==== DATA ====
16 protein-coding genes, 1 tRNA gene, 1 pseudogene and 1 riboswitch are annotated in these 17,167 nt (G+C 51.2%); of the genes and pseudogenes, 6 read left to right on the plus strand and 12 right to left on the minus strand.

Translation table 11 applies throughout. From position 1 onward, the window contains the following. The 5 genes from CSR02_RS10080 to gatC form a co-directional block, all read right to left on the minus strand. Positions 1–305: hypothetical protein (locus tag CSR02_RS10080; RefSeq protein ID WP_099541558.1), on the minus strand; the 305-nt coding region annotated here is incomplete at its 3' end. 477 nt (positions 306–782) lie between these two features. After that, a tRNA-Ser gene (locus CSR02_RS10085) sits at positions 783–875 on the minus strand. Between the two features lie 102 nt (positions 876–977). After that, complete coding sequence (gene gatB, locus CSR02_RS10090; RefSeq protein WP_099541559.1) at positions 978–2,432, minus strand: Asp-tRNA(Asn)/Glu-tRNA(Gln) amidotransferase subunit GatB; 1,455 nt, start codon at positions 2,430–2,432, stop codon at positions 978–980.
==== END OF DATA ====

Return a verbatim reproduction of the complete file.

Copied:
16 protein-coding genes, 1 tRNA gene, 1 pseudogene and 1 riboswitch are annotated in these 17,167 nt (G+C 51.2%); of the genes and pseudogenes, 6 read left to right on the plus strand and 12 right to left on the minus strand.

Translation table 11 applies throughout. From position 1 onward, the window contains the following. The 5 genes from CSR02_RS10080 to gatC form a co-directional block, all read right to left on the minus strand. Positions 1–305: hypothetical protein (locus tag CSR02_RS10080; RefSeq protein ID WP_099541558.1), on the minus strand; the 305-nt coding region annotated here is incomplete at its 3' end. 477 nt (positions 306–782) lie between these two features. After that, a tRNA-Ser gene (locus CSR02_RS10085) sits at positions 783–875 on the minus strand. Between the two features lie 102 nt (positions 876–977). After that, complete coding sequence (gene gatB, locus CSR02_RS10090; RefSeq protein WP_099541559.1) at positions 978–2,432, minus strand: Asp-tRNA(Asn)/Glu-tRNA(Gln) amidotransferase subunit GatB; 1,455 nt, start codon at positions 2,430–2,432, stop codon at positions 978–980.